These rules have been introduced as part of the government’s legislative preparations for the UK’s withdrawal from the EU and will amend the Alternative investment Fund Managers Regulations 2013 in the event of a 'no-deal Brexit'.
Marketing funds into EEA
The big hurdle for UK asset managers will be the marketing of AIFs across the EEA. Here the draft regulation gives us some more certainty. Here are the headlines:
UK full-scope AIFMs will lose the benefit of the EU passport. The “passporting regime” enables fund managers authorised in one Member State, to market the AIFs they manage across any other Member State without the need for additional authorisation.
This means that, post-Brexit, UK AIFMs will have tho paths to choose from when marketing funds into the EEA: a) becoming established and authorised in the EEA to manage and market AIFs to investors across the EU; or b) marketing into other Member States where feasible, through the NPPR notifications as third-country firms.
Both UK and EEA AIFMs marketing EEA AIFs in the UK will need to notify the FCA under the National Private Placement Regime ("NPPR").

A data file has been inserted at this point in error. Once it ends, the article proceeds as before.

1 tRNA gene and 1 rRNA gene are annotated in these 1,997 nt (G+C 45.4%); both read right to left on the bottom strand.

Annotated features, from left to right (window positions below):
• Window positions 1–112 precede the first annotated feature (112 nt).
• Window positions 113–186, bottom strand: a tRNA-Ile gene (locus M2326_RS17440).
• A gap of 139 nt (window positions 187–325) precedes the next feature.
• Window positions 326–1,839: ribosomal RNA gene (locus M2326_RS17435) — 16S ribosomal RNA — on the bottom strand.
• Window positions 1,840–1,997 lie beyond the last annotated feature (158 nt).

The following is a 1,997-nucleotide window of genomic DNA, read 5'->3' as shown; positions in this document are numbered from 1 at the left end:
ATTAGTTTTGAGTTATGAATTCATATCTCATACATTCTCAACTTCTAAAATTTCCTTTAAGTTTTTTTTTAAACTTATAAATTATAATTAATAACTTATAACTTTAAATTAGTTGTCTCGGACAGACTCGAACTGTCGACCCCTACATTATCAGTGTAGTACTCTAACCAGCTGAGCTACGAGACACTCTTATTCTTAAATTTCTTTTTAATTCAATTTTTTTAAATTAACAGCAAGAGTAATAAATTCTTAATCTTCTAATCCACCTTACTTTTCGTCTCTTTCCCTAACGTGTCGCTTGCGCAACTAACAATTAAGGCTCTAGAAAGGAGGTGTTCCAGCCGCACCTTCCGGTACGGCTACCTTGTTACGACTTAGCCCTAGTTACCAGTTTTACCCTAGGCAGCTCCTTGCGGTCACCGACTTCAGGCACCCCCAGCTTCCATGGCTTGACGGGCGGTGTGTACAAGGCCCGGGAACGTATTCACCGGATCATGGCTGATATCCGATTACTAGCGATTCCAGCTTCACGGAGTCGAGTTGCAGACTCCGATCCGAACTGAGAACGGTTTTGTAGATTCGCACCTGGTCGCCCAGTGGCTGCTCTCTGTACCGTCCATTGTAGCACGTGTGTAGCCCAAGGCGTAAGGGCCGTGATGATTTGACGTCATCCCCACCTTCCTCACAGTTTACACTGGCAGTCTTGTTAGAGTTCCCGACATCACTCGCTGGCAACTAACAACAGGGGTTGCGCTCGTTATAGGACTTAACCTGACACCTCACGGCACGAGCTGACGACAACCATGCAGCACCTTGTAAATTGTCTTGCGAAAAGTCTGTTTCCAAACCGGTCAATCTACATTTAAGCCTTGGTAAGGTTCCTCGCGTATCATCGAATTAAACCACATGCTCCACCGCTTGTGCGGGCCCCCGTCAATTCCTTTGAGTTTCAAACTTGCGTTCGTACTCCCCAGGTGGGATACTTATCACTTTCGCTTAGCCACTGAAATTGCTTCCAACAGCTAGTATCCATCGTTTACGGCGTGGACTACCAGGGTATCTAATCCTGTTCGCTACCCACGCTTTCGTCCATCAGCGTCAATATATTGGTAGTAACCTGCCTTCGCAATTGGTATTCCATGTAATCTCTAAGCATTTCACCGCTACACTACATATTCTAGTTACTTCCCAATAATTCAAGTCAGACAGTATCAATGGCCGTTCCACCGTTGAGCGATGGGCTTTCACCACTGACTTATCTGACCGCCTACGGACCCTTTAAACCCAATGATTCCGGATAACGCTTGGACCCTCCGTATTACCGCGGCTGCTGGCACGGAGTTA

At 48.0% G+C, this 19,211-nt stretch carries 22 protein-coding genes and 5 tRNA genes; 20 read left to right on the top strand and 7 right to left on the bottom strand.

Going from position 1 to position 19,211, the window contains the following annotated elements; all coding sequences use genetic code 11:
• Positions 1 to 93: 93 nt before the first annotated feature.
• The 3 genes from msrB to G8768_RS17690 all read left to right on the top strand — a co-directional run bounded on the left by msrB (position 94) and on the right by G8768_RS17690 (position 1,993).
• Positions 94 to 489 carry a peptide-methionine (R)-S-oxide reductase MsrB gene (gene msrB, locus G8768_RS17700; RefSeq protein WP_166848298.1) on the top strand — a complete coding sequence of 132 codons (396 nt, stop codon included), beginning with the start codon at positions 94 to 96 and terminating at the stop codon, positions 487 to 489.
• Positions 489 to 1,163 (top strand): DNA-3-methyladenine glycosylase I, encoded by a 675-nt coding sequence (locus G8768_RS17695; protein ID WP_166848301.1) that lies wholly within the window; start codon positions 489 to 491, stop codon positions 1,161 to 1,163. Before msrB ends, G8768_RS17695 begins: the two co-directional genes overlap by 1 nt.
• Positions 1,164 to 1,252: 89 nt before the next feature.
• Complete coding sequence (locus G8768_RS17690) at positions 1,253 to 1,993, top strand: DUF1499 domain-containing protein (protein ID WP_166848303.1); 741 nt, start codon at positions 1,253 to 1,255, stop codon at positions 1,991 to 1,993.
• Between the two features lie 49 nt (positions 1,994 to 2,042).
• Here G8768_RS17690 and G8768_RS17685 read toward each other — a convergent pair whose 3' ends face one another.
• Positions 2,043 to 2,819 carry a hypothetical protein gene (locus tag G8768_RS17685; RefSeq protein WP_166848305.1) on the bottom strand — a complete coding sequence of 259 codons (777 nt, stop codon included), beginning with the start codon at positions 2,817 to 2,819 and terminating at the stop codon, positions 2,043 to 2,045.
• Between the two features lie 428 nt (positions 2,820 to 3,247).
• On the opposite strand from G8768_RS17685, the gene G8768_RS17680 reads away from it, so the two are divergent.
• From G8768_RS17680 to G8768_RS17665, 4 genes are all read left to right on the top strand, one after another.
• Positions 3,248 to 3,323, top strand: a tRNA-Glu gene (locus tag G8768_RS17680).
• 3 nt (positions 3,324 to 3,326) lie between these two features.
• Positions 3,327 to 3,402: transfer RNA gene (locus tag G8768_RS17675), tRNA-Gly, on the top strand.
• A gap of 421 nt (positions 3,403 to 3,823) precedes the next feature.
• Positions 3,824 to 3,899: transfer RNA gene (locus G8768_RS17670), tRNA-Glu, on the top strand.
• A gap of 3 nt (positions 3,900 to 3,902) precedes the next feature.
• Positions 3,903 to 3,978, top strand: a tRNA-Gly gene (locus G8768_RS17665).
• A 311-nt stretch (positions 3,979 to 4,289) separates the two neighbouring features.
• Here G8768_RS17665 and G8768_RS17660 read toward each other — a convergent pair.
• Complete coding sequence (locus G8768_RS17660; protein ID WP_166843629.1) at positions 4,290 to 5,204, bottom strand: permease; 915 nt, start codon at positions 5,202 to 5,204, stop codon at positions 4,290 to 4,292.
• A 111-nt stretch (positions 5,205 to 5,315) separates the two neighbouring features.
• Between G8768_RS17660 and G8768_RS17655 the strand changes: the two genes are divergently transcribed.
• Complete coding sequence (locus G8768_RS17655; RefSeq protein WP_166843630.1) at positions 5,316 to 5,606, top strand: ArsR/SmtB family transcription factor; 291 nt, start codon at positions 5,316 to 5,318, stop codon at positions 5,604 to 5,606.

Marketing into the UK
Third country status is of course a two-way street and on Exit Day, under the draft legislation, all EEA based funds which are not recognised under the UK’s UCITS regime will become third country AIFMs.
For unregulated EEA schemes, this is likely to mean applying the UK's own NPPR.
However, recognition by the FCA of certain funds appears to remain a possibility and for such founds - those "recognised" under section 272 of FSMA - the NPPR and even some reporting requirements are disapplied.
What else is changing?
There is a lot to take in the draft legislation so here are some other interesting nuances we identified:
New definition of an “AIF”: The draft rules amends the definition of an AIF so that all non-UK funds, including EEA UCITS, will be defined as AIFs.
Fewer asset stripping restrictions and reports: in a boon to many PE houses, the draft Regulations will limit how the asset stripping rules applies to full scope AIFMs in the UK, who will subsequently will only be required to report on portfolio companies and comply with the restrictions on asset stripping when it acquires control of a UK company.
Less information sharing between regulators: The draft rules remove the AIFMD requirements for UK regulators to share information with EU authorities.
The draft legislation gives a clear indication of how AIFMD will apply within the UK should the UK exit the EU without a deal. In some ways it is helpful to see that so little will change, but the marketing challenges are not being underestimated by industry.
We will be keeping a close eye on the direction of travel with Brexit and what that means for our clients. If you would like assistance in preparing for Brexit, our team is on hand to help you make meaningful preparations.